To develop a SIP presence server, our test developer first had to build a working knowledge of both JAIN SLEE and SIP. To do this, he studied training materials and other information about JAIN SLEE from a number of websites
, and reviewed, as a primary resource, the JAIN SLEE specification itself
He also reviewed online information about SIP and its various implementations
, including a number of relevant IETF RFCs
, and the SIP examples provided with the Rhino SDK
Taking advantage of the Rhino SDK The Rhino SDK includes a suite of sample SIP applications, including a SIP resource adaptor (which provides the interface between the SIP stack and the application server), and a registrar, proxy, and location service. This significantly eased our test development process, as all those components could potentially be reused in developing a presence service.
While the learning process continued throughout the development process, the initial learning phase required only about a month for the developer to achieve the requisite knowledge to make the required design decisions. This phase was split about evenly between learning SIP and JAIN SLEE.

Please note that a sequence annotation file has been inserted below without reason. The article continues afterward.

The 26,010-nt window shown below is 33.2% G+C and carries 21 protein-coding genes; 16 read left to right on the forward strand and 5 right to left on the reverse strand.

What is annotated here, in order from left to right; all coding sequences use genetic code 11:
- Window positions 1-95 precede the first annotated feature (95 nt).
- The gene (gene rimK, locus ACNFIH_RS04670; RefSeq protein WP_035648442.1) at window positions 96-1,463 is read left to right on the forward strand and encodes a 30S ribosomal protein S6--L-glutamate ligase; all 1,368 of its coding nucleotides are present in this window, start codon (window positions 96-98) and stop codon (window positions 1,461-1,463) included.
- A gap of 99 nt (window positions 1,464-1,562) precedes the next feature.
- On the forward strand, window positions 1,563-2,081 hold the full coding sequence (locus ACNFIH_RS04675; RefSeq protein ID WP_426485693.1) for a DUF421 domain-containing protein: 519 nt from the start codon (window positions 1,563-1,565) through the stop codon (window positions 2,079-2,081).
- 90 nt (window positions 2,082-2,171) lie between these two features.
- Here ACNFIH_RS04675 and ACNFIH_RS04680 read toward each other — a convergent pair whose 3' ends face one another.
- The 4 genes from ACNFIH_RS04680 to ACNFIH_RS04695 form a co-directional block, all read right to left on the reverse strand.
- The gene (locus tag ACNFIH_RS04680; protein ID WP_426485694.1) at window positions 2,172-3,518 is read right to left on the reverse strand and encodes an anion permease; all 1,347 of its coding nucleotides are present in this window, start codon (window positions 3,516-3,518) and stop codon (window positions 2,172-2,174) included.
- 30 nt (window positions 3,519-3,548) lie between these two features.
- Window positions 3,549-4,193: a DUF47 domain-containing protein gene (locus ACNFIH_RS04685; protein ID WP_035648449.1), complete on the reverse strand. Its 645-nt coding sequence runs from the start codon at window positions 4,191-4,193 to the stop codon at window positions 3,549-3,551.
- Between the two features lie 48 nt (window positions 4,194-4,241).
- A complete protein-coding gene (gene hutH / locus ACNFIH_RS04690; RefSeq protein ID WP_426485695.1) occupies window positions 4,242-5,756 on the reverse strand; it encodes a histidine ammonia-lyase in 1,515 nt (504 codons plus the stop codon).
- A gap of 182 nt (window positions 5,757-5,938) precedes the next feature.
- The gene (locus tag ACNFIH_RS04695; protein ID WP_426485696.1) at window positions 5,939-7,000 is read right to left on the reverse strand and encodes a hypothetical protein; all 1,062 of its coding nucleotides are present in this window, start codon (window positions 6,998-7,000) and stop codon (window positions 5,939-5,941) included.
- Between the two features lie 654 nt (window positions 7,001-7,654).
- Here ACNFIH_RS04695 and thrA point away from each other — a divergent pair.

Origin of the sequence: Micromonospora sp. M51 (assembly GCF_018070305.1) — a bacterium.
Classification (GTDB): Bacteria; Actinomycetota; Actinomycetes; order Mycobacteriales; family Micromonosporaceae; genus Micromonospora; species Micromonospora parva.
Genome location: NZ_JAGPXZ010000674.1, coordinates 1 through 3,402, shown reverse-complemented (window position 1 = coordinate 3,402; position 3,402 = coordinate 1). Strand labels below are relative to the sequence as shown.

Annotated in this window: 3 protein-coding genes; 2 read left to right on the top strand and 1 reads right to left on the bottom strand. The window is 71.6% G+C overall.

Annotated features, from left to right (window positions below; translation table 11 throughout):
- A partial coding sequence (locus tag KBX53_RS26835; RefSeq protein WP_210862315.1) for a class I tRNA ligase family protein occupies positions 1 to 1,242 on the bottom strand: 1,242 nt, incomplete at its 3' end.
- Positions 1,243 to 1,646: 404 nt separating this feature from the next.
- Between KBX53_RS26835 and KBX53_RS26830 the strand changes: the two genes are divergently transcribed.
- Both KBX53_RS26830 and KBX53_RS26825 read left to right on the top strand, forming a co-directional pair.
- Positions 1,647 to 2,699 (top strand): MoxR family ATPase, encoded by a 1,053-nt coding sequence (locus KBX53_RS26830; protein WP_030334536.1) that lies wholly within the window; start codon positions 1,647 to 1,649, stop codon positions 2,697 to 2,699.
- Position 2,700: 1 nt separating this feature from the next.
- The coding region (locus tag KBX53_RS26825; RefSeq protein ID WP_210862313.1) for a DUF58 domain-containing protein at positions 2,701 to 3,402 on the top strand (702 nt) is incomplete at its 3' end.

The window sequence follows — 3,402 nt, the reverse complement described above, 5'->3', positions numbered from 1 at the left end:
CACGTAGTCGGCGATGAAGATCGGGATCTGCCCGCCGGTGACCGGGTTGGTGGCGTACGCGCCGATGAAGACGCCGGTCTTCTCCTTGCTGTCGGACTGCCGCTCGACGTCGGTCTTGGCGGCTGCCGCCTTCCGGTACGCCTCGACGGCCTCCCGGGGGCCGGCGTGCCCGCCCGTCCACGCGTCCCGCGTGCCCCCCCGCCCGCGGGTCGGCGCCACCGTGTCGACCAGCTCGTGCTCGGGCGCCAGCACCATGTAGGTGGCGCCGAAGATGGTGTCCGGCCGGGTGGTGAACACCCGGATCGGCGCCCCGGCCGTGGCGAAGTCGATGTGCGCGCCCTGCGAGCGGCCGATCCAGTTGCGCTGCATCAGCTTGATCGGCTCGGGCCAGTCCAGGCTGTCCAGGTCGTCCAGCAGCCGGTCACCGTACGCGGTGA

Designing the SIP presence service
The event-driven programming model specified by JAIN SLEE lends itself particularly well to the development of a SIP presence service. At the most basic level, a presence service must be able to:
accept and process subscriptions to the presence information of a presentity
provide that presence information to subscribers
process changes in the presence state of subscribed presentities